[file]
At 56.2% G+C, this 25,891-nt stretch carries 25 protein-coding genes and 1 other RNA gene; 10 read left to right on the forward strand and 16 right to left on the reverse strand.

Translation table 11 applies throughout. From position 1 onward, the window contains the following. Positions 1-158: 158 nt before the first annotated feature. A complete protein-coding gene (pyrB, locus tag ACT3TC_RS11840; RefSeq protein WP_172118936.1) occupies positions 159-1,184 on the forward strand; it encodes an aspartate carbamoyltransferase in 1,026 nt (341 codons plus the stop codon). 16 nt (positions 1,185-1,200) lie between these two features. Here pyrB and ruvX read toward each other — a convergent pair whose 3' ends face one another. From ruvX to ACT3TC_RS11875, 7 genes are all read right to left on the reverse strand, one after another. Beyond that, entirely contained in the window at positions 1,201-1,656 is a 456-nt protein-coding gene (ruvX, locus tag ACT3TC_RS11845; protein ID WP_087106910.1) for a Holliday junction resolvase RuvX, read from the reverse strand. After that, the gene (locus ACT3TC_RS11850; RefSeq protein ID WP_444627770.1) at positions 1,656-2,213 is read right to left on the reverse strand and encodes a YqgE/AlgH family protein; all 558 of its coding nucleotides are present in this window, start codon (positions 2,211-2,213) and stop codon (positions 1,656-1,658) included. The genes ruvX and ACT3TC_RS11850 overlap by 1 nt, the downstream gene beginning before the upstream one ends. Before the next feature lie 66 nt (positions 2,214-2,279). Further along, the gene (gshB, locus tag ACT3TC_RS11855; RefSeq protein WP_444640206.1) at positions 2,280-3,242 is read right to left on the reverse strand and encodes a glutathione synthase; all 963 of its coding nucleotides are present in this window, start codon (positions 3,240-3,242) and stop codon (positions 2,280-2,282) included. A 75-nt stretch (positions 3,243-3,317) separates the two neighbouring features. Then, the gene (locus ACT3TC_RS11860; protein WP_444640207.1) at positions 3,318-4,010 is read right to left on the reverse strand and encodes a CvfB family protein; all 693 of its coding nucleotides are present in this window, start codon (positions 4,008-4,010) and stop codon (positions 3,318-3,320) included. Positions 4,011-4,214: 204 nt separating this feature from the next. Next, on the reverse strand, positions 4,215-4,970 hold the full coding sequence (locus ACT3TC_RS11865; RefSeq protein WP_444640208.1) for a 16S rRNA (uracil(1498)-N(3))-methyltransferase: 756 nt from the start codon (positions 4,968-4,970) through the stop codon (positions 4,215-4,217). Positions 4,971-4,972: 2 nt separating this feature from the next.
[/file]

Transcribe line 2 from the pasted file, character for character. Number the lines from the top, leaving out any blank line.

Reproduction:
Translation table 11 applies throughout. From position 1 onward, the window contains the following. Positions 1-158: 158 nt before the first annotated feature. A complete protein-coding gene (pyrB, locus tag ACT3TC_RS11840; RefSeq protein WP_172118936.1) occupies positions 159-1,184 on the forward strand; it encodes an aspartate carbamoyltransferase in 1,026 nt (341 codons plus the stop codon). 16 nt (positions 1,185-1,200) lie between these two features. Here pyrB and ruvX read toward each other — a convergent pair whose 3' ends face one another. From ruvX to ACT3TC_RS11875, 7 genes are all read right to left on the reverse strand, one after another. Beyond that, entirely contained in the window at positions 1,201-1,656 is a 456-nt protein-coding gene (ruvX, locus tag ACT3TC_RS11845; protein ID WP_087106910.1) for a Holliday junction resolvase RuvX, read from the reverse strand. After that, the gene (locus ACT3TC_RS11850; RefSeq protein ID WP_444627770.1) at positions 1,656-2,213 is read right to left on the reverse strand and encodes a YqgE/AlgH family protein; all 558 of its coding nucleotides are present in this window, start codon (positions 2,211-2,213) and stop codon (positions 1,656-1,658) included. The genes ruvX and ACT3TC_RS11850 overlap by 1 nt, the downstream gene beginning before the upstream one ends. Before the next feature lie 66 nt (positions 2,214-2,279). Further along, the gene (gshB, locus tag ACT3TC_RS11855; RefSeq protein WP_444640206.1) at positions 2,280-3,242 is read right to left on the reverse strand and encodes a glutathione synthase; all 963 of its coding nucleotides are present in this window, start codon (positions 3,240-3,242) and stop codon (positions 2,280-2,282) included. A 75-nt stretch (positions 3,243-3,317) separates the two neighbouring features. Then, the gene (locus ACT3TC_RS11860; protein WP_444640207.1) at positions 3,318-4,010 is read right to left on the reverse strand and encodes a CvfB family protein; all 693 of its coding nucleotides are present in this window, start codon (positions 4,008-4,010) and stop codon (positions 3,318-3,320) included. Positions 4,011-4,214: 204 nt separating this feature from the next. Next, on the reverse strand, positions 4,215-4,970 hold the full coding sequence (locus ACT3TC_RS11865; RefSeq protein WP_444640208.1) for a 16S rRNA (uracil(1498)-N(3))-methyltransferase: 756 nt from the start codon (positions 4,968-4,970) through the stop codon (positions 4,215-4,217). Positions 4,971-4,972: 2 nt separating this feature from the next.